I’m working hard now to manifest my nice apartment with a record player, wooden table, and blown-up photos of all my favorite places. The images are taken by me, of course.

None of this is necessary, of course. One doesn’t need anything special to create good content worth sharing. Skip the dinner party and post your work on the Internet. Your true fans are out there.

Give them time, and they will find you.

Ihope I’m not a crotchety old man when I grow up. I’m enough of a Larry David as it is. I don’t want to waste any energy being a critic.

It’ll happen, and I can’t help it because it’s my personality, but that doesn’t mean I can’t try.

Along the same lines, I want to be a better creator by shifting my perspective to that of the patient retiree. This person doesn't have all the time in the world to live their life, yet, they do.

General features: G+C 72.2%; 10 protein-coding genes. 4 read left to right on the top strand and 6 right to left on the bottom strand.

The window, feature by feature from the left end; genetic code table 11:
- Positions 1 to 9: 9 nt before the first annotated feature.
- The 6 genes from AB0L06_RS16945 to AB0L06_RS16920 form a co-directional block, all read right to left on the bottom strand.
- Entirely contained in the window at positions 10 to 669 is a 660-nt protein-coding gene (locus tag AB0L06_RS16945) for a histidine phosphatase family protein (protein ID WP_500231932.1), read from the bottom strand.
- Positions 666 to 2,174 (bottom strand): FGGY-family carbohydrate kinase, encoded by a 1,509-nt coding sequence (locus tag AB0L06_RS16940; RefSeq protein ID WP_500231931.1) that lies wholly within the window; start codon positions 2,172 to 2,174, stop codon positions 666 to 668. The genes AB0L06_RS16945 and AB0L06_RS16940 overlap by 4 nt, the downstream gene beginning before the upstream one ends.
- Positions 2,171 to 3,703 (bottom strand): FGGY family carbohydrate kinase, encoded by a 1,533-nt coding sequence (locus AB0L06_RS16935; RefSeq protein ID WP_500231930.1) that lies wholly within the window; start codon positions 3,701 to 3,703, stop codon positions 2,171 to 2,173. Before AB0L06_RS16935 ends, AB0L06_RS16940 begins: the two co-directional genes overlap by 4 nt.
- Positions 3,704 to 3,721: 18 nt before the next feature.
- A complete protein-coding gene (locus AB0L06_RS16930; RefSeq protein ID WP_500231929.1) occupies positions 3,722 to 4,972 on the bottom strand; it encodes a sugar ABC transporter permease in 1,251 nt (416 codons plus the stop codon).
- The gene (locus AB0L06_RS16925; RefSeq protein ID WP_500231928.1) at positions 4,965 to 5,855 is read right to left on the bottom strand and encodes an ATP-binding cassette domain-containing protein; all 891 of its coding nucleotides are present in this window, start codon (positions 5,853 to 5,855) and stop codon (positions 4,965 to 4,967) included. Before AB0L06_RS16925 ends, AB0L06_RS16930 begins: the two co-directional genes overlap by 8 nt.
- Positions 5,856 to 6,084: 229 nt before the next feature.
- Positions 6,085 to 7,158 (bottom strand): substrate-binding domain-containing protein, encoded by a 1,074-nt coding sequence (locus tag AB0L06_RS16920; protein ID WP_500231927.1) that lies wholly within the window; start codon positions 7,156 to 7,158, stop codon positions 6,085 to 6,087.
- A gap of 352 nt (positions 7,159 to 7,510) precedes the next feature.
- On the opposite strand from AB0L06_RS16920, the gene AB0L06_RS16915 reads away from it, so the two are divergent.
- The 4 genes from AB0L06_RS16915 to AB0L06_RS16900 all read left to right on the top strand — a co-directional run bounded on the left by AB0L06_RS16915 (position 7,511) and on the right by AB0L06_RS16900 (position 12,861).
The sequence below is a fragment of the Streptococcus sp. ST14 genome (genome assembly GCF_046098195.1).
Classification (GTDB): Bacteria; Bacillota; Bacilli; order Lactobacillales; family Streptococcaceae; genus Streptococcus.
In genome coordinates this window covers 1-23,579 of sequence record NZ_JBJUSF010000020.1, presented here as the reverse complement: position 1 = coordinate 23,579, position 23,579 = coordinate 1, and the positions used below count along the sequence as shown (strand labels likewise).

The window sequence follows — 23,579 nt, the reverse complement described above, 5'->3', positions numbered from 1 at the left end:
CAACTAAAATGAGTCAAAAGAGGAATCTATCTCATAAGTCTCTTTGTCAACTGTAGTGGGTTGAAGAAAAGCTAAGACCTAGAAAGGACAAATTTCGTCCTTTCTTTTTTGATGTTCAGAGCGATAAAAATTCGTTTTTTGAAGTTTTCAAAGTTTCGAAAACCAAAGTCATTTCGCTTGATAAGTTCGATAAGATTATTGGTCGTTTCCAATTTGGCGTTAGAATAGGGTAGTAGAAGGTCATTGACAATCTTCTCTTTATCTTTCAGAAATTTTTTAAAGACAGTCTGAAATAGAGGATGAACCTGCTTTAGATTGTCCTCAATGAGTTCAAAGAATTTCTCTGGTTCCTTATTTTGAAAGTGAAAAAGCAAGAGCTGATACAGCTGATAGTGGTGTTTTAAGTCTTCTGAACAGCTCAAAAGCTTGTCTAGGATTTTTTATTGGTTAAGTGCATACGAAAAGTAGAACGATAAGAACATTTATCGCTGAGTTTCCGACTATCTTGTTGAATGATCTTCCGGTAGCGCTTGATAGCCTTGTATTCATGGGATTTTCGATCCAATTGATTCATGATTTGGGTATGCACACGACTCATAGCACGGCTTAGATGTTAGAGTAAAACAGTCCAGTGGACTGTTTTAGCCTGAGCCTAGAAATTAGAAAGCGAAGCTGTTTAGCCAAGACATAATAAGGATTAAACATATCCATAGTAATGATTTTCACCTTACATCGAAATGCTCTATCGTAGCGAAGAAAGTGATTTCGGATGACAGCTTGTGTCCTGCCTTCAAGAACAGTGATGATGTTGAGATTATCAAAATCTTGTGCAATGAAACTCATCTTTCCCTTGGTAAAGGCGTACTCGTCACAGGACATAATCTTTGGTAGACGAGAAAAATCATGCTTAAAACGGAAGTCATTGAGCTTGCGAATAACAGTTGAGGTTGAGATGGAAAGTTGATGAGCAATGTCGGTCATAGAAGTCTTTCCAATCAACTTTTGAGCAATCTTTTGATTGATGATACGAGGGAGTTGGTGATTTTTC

Their days are open for exploration. Their hearts and minds are available to spend the rest of their days creating what they want.

Even though most of us create on the side because we like the hustle or do it for fun, we can trick our brains into working for us by appreciating what’s in front of us.

If you create something and you want to put it on your wall, please do it. Let me be the first to know what you did. It’s something to be proud of because you did it, and no one can take it from you.

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I write about startup culture, productivity, and life's moments. My goal is to serve as a teacher for the next generation of content creators.

Los Angeles, CA